Also in 2016 FDA made public, for the first time, data it receives about adverse events related to foods, dietary supplements and cosmetics. The CFSAN Adverse Event Reporting System (CAERS) data can provide signals of potential hazards and are available through openFDA.
Rapid communication of important public health enforcement actions is another hallmark of our commitment to transparency. Beginning last summer, FDA’s Office of Regulatory Affairs (ORA) -- Office of Enforcement and Import Operations (OEIO) -- began including information about products that met the definition of a recall, according to the code of federal regulations, but had not yet been classified by the level of hazard, in our weekly enforcement reports.
Today, the search functionality on FDA’s website has been updated so that the public and media can search our enforcement reports for these recalls that are labeled “not yet classified.” This allows a better-informed public to respond to product recalls weeks or even months faster than waiting for FDA to conclude a full recall classification.
We’ve made much progress. But stakeholders continue to request greater transparency in the drug approval process, and greater access to useable information on those approvals. I believe they’re right. We need to look for ways to be more forthcoming with the information we have; within the boundaries of our statute and regulatory obligations.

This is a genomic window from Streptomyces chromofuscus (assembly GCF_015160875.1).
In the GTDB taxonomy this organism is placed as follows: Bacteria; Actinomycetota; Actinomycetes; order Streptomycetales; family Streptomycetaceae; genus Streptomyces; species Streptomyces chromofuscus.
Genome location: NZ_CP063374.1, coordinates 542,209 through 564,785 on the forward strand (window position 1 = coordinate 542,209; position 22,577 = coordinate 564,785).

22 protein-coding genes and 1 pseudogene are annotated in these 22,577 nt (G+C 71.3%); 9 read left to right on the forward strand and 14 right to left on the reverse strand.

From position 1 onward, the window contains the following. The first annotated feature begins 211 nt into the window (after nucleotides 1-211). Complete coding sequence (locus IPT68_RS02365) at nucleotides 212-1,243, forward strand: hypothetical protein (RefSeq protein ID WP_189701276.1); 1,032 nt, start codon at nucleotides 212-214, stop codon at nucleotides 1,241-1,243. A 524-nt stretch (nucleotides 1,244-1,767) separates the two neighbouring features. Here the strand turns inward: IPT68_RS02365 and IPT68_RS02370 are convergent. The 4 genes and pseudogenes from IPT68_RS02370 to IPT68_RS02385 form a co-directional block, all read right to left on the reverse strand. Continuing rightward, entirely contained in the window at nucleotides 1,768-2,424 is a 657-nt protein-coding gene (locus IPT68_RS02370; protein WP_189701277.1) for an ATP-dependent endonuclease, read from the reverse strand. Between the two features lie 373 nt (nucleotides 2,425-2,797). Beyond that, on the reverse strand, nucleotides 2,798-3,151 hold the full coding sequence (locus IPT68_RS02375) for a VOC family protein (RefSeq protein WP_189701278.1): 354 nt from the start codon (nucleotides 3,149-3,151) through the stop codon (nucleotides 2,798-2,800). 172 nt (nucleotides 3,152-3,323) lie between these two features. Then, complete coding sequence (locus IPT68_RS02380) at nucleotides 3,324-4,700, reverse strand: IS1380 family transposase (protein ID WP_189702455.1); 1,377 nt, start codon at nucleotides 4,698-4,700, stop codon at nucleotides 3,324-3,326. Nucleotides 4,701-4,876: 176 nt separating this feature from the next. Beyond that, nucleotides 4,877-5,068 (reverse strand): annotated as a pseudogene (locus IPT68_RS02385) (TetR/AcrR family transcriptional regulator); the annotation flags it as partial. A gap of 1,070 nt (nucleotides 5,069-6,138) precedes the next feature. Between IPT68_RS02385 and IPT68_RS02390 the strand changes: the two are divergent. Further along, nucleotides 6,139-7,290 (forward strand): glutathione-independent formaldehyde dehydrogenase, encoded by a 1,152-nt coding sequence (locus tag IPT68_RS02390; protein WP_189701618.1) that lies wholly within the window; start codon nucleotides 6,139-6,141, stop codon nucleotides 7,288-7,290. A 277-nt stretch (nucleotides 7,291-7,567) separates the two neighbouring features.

Much of our information concerns products that are integral to people’s families – the foods they eat, the pets they love, and the medicines they use. People deserve to have as much information about these products as we can reliably provide. And there are more tools available than ever before to help consumers filter this information and to help third parties harness it into more usable knowledge. We have a public health obligation to keep people fully informed of the safety and benefits of the products they use to improve their lives.
We’re taking some new steps to meet these commitments.
Today, I’m announcing two important initiatives that I hope will provide greater transparency and efficiency in the agency’s review of New Drug Applications and Biological License Applications. Together, these initiatives will give patients and researchers new insight into the data and decision-making process behind the FDA’s approval of new drugs. These new changes will also enhance the ability of patients and researchers to track individual product development from initial enrollment of subjects in clinical trials posted on the ClinicalTrials.gov website through every public FDA communication and decision regarding that product based on a unique, new numerical identifier.
First, beginning this month, our center for drugs or CDER, is launching a pilot to evaluate whether disclosing certain summaries of clinical information – called Clinical Study Reports or CSRs – following the approval of a New Drug Application (NDA), can improve the public’s access to drug approval information. To start, the pilot will include up to nine drug applications whose sponsors volunteer to participate.